So I’m not sure their base assumption is correct, but it was the basis for their negotiation. And people at the county level signed NDA’s, so they didn’t know what other states were offering, or what other towns were offering, and it’s this classic blind beauty pageant, right? Everybody goes as high as their state allows them to, and in this case Scott Walker really, really, really wanted the deal, and so many laws were changed just to make this deal happen, everything from financial regulation laws, to environmental laws.

It’s not really part of this story, but I did a lot of work on the negotiation process, and it’s really weird. They didn’t have a tech consultant, as far as I can tell, they didn’t have an Asia consultant, as far as I could tell — it was just a few bankers, who are just figuring out, in an abstract way, what they could offer, in terms of subsidies and tax cuts, just to get Foxconn there. But this is based on numbers, as opposed to a solid idea of what would be happening in the end.

What has fallout been like locally? Walker lost his reelection bid — are DeGroot and others seeing a backlash too?

Sruthi: DeGroot is up for reelection in April. He says he’s very confident. Kelly, of course is heavily campaigning against him, and she feels equally confident that he’s not going to survive the race. SoI don’t know, there’s no polling. Most people that I spoke to are not very pro Dave DeGroot, but they are pro the idea of taking a risk to do potentially a very exciting project, which is why they thought Foxconn would make sense.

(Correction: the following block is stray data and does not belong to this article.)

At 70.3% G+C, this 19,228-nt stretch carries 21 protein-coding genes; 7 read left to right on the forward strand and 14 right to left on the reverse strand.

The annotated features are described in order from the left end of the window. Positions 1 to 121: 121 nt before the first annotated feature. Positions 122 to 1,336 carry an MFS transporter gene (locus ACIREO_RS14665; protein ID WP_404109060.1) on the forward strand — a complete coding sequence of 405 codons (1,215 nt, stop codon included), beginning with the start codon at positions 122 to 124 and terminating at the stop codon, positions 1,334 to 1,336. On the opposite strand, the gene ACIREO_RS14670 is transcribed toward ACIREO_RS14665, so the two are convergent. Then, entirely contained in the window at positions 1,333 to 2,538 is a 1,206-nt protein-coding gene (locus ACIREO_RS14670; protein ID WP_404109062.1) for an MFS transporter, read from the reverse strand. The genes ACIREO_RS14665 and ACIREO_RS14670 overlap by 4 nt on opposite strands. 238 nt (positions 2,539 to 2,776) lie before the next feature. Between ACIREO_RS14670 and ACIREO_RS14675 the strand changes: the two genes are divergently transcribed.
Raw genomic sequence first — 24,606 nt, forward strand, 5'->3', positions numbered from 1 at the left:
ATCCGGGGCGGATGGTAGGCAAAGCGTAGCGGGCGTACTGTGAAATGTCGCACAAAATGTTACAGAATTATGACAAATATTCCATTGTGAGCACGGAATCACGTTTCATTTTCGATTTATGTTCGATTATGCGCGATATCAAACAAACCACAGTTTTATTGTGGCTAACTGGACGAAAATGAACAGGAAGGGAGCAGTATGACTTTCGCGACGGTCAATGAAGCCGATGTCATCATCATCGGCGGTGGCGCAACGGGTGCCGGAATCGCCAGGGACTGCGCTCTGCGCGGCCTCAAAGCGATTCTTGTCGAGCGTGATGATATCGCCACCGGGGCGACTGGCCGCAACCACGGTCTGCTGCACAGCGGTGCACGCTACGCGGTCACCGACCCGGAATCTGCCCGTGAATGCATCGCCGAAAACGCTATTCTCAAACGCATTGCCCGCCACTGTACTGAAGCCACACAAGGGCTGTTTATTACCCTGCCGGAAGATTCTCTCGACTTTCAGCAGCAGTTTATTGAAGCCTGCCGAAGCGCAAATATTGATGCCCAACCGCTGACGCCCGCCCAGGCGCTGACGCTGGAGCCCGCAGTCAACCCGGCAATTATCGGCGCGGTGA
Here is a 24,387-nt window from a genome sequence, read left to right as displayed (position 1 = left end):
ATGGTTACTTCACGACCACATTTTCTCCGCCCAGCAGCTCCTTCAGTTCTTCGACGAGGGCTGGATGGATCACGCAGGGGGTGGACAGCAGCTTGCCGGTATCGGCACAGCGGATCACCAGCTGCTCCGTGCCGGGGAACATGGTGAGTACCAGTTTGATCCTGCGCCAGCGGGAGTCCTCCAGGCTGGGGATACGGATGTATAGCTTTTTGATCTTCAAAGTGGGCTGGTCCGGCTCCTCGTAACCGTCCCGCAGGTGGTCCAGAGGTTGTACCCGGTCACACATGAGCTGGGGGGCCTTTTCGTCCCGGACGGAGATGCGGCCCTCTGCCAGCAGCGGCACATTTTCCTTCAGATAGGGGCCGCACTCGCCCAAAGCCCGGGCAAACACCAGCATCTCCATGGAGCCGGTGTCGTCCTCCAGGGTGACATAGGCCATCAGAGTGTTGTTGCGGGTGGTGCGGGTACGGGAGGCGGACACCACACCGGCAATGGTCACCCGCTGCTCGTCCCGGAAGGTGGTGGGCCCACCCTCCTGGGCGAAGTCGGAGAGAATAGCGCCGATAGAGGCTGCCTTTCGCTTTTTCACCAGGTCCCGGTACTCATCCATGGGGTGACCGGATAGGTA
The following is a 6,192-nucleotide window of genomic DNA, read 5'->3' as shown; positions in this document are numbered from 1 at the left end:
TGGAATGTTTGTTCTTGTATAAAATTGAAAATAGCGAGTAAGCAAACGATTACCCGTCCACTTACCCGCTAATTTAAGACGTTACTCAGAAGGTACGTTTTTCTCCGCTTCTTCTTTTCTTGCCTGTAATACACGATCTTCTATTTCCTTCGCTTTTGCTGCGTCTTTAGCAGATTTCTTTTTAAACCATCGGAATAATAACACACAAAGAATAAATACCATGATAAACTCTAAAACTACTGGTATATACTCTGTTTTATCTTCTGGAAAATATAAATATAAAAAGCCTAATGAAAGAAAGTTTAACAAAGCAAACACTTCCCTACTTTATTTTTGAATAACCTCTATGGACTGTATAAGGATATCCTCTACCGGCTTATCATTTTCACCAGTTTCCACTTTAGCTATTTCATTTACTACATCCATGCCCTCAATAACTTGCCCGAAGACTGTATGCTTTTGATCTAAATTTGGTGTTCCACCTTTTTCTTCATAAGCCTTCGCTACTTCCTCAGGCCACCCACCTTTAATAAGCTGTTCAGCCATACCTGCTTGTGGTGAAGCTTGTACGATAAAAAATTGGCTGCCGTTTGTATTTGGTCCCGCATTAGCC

“This is based on numbers, as opposed to a solid idea of what would be happening in the end.”

I talked to a few people who lived on the Foxconn factory land and were moved off, and they were pro the deal. They were happy to take the money, and go and make way for progress, as they put it. But they were like, the Village handled this very weirdly, it was very disorganized, and they took on something that was just too big for them. They promised Foxconn that they would get 60 different homeowners out of this very large parcel of land within months. It was not the most smooth operation. And so people I think are not thrilled about the leadership of the board for that reason.

And the critics, are they are they upset about the deal in general, or the implementation by the city when it comes to things like relocating people?